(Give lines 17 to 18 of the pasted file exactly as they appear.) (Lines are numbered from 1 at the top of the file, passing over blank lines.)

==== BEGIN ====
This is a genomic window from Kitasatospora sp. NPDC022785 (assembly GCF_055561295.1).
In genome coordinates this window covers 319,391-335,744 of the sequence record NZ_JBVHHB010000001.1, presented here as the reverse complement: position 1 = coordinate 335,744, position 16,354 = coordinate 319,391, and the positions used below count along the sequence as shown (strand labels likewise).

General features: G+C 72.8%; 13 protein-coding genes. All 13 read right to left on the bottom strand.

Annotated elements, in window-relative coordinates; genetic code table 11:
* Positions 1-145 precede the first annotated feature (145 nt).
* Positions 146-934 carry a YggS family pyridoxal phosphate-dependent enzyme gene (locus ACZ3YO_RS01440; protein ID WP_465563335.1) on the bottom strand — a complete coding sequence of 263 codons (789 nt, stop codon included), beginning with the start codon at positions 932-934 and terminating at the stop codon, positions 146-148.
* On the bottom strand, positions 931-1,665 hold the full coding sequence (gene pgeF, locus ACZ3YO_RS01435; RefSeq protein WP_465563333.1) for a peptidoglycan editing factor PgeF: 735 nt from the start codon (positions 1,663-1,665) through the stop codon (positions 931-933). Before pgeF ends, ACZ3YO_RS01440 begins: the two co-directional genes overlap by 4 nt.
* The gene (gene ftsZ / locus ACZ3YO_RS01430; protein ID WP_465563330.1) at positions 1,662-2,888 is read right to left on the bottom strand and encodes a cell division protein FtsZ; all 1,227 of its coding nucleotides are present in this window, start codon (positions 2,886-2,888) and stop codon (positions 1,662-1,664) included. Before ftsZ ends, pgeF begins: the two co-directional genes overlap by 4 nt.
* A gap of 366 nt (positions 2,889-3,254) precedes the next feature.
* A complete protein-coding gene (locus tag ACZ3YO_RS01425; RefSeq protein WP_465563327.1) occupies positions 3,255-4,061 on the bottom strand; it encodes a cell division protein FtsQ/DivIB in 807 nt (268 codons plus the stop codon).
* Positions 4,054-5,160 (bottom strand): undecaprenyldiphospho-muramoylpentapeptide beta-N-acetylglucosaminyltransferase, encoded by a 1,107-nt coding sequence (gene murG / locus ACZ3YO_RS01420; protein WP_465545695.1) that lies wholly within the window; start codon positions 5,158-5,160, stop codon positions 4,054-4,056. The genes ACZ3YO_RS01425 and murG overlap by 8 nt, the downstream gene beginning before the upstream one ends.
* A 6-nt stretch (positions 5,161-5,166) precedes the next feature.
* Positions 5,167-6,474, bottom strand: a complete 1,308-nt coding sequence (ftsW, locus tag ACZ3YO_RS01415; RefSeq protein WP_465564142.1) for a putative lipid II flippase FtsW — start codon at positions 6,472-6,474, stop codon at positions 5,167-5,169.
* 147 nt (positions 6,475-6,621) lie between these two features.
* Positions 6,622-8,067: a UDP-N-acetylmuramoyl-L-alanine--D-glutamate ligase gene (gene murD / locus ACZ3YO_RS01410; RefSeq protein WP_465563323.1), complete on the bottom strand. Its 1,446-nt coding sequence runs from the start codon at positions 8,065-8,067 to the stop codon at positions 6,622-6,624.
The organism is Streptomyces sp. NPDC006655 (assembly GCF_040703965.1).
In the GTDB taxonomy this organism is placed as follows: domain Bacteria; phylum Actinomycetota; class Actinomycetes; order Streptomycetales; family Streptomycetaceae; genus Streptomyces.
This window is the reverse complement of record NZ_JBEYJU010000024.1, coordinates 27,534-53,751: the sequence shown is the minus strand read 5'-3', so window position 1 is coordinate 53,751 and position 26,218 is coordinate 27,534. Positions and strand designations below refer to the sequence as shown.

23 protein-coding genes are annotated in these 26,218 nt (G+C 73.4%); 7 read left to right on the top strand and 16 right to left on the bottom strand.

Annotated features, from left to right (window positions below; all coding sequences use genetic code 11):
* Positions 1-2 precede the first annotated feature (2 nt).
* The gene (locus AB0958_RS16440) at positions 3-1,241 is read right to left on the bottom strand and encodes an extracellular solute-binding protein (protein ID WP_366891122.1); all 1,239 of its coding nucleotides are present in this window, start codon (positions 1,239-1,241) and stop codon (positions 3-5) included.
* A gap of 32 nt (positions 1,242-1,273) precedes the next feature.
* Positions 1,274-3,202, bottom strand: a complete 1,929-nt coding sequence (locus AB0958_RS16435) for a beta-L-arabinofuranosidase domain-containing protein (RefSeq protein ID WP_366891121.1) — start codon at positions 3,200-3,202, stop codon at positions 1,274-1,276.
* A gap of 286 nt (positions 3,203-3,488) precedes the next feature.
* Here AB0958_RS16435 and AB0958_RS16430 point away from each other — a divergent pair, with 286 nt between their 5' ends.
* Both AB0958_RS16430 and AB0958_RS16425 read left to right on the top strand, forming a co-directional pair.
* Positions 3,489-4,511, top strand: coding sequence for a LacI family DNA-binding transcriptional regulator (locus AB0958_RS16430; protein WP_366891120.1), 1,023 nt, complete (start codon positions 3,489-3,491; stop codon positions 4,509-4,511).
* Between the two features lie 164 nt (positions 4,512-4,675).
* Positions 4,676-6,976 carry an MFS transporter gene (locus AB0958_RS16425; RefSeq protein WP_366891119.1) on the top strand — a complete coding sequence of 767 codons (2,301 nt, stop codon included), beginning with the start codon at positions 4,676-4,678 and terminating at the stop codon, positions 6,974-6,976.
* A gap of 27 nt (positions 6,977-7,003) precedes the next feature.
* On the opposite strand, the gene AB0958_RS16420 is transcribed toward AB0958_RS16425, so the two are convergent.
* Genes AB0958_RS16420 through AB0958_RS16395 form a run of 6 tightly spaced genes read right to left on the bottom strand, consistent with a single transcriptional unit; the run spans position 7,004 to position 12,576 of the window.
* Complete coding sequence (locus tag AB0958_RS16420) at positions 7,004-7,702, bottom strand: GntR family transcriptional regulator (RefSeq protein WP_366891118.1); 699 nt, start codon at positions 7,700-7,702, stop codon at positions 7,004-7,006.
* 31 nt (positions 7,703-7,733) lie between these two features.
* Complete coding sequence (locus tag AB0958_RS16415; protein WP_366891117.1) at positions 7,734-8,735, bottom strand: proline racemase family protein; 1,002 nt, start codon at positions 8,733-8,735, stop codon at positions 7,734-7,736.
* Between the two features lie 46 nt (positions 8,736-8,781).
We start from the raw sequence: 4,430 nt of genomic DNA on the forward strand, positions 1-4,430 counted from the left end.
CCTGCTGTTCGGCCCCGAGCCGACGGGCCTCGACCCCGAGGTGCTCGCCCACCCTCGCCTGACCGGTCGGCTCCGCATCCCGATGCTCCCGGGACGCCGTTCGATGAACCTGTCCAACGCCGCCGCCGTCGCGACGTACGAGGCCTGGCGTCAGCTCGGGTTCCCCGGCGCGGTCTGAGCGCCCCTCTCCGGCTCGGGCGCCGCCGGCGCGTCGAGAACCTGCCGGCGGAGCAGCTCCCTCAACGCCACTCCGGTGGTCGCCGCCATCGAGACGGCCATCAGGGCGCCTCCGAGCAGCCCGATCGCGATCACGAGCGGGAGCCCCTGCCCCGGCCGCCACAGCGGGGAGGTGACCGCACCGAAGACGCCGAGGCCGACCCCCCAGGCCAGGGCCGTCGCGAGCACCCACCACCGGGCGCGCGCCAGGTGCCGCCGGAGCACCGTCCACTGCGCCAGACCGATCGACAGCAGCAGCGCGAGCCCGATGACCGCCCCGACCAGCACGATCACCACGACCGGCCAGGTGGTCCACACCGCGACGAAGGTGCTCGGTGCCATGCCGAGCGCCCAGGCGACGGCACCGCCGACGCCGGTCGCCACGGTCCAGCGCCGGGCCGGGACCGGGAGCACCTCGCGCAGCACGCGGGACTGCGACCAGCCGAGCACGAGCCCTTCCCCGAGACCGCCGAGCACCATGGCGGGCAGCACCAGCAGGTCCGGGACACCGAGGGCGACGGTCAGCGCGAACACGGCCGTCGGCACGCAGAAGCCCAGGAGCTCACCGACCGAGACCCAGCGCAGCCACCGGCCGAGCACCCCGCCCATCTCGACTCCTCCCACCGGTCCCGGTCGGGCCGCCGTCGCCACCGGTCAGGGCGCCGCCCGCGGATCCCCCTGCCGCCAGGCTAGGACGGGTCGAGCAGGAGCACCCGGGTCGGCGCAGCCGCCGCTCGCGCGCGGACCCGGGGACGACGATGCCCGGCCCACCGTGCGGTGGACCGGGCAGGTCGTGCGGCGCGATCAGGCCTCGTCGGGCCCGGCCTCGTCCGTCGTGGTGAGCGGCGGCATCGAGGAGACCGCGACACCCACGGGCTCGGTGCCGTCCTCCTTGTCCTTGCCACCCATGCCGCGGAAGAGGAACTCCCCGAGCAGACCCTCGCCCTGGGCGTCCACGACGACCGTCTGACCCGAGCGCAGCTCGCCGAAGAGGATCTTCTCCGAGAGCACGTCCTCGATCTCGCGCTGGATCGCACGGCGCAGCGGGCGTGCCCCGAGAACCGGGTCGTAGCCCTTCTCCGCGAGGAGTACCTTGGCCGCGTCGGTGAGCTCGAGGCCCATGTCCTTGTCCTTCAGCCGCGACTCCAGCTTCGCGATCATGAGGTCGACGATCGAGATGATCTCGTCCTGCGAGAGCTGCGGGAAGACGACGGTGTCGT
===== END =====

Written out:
In the GTDB taxonomy this organism is placed as follows: domain Bacteria; phylum Actinomycetota; class Actinomycetes; order Streptomycetales; family Streptomycetaceae; genus Streptomyces.
This window is the reverse complement of record NZ_JBEYJU010000024.1, coordinates 27,534-53,751: the sequence shown is the minus strand read 5'-3', so window position 1 is coordinate 53,751 and position 26,218 is coordinate 27,534. Positions and strand designations below refer to the sequence as shown.